Ivantis, developer of thel Hydrus Microstent, announced that it has submitted its final premarket approval (PMA) module to the FDA for market approval. The HORIZON pivotal trial is a 556-patient, prospective, randomized trial conducted at 38 centers in 9 countries and on 3 continents. Patients were followed for 2 years. Study subjects with mild-to-moderate primary open angle glaucoma underwent cataract surgery. At the time of surgery, subjects were randomized to receive either cataract surgery alone, or cataract surgery plus the Hydrus Microstent. The HORIZON Study is the largest minimally invasive glaucoma surgery (MIGS) randomized controlled trial completed to date, and the first pivotal trial to span the globe.
"The submission of Ivantis' PMA marks a significant milestone toward our goal of bringing the Hydrus Microstent to market in the United States in 2018, and we look forward to the FDA's review," Dave Van Meter, president and CEO, said in a company news release. "We want to acknowledge the significant effort and contributions from the investigators and clinical sites around the world who participated in the HORIZON Study. The HORIZON Study underscores our commitment to a rigorous, evidence-based approach to evaluating the Hydrus Microstent. On the heels of the prior HYDRUS II Trial, this allows Hydrus to become the first MIGS technology evaluated in two well-controlled trials, conducted in accordance with the ANSI Standard for implantable glaucoma devices, the highest level of evidence defined by the Food and Drug Administration."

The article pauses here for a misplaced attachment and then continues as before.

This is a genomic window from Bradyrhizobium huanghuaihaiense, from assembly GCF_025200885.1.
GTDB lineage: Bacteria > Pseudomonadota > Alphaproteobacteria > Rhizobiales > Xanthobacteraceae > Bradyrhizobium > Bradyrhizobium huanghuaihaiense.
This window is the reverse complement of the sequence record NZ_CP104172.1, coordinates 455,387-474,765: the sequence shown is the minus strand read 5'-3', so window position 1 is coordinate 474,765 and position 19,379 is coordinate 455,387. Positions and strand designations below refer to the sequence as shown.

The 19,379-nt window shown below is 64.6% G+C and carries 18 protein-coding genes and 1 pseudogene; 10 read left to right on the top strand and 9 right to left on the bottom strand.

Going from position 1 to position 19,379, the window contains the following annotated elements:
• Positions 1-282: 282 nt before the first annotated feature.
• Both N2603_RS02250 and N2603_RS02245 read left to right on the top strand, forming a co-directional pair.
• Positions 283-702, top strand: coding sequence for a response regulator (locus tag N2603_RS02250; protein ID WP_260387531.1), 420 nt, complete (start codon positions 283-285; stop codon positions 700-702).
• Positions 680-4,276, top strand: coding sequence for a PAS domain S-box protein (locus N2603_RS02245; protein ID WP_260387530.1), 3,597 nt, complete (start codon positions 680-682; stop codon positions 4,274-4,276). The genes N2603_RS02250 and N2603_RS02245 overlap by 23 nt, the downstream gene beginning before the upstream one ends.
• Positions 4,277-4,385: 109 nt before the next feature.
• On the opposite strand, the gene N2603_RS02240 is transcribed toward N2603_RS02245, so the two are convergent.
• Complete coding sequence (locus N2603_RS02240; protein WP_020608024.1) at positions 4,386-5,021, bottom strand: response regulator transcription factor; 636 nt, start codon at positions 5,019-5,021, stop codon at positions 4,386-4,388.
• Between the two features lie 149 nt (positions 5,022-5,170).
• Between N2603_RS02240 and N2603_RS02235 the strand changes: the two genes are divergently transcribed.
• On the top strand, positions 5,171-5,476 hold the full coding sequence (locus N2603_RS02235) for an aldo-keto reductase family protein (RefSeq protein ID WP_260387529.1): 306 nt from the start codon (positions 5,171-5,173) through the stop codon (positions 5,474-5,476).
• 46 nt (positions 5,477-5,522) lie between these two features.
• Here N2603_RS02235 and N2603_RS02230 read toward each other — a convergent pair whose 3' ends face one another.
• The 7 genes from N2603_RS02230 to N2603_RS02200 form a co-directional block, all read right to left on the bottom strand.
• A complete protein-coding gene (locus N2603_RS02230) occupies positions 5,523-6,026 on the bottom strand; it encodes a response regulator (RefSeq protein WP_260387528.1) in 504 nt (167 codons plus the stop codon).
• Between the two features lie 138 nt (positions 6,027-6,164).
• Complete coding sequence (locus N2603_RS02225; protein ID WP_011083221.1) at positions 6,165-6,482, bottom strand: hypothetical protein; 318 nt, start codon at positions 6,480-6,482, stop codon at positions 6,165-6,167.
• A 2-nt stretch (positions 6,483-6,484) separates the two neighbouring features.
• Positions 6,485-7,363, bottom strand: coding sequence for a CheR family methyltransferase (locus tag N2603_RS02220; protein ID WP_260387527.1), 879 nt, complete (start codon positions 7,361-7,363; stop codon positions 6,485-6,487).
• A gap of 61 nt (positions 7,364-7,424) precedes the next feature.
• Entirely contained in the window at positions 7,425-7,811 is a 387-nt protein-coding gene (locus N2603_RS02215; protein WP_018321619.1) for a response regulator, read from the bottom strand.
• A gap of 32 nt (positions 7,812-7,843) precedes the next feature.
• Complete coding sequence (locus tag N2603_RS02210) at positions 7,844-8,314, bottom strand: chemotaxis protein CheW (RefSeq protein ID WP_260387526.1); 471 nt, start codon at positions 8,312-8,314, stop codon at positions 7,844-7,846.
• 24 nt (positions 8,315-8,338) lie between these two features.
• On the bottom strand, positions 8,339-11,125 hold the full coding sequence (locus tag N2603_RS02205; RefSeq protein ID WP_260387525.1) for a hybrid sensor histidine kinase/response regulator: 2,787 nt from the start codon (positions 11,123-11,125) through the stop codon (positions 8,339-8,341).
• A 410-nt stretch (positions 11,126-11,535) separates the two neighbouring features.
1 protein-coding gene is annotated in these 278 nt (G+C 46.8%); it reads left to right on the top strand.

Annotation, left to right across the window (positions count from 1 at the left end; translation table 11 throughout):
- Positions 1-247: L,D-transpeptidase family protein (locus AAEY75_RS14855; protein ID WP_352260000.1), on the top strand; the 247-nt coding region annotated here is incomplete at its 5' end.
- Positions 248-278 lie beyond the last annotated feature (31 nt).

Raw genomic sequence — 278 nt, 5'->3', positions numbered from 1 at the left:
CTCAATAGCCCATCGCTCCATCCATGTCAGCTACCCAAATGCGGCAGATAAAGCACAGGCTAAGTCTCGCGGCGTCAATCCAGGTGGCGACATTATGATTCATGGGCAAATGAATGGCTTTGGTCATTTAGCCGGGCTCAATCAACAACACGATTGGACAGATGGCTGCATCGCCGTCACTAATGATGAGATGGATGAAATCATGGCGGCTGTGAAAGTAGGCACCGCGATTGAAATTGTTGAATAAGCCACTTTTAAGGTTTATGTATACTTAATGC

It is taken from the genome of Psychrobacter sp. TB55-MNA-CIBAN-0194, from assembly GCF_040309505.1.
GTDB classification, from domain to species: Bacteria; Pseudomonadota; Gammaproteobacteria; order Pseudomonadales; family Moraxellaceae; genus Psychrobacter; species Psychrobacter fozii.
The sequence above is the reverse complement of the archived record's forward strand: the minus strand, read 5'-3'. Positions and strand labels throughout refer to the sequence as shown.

"The HORIZON Trial is one of the most rigorous and well conducted trials I have seen, and I wish to congratulate Ivantis and its investigators," Donald Budenz, MD, MPH, and chairman of the Department of Ophthalmology at the University of North Carolina, and a member of the HORIZON Data Safety Monitoring Board (DSMB), said in the news release. "Glaucoma is a rapidly growing global disease, and, as a glaucoma specialist, I applaud the company for pursuing not only the largest randomized, controlled MIGS trial ever run, but one that will teach us about MIGS and its potential for treating glaucoma in the US and across the world. My colleagues and I eagerly await the public presentation and publication of these results, and look forward to the eventual approval of the technology."
Roughly the size of an eyelash, the Hydrus Microstent is a next-generation MIGS device designed to reduce eye pressure by reestablishing the eye's natural outflow pathway, known as Schlemm's canal. Most often, glaucoma patients have both a blockage and a collapse of the canal. The Hydrus Microstent, placed in the canal using a minimally invasive, microsurgical procedure, provides a tri-modal mechanism of action to restore the flow of fluid in the eye. The device opens a bypass through the traditional source of flow blockage, known as the trabecular meshwork; it then dilates and scaffolds Schlemm's canal to enhance outflow, and is the only device to span 90 degrees of the canal to provide consistent access to the eye's fluid collector channels.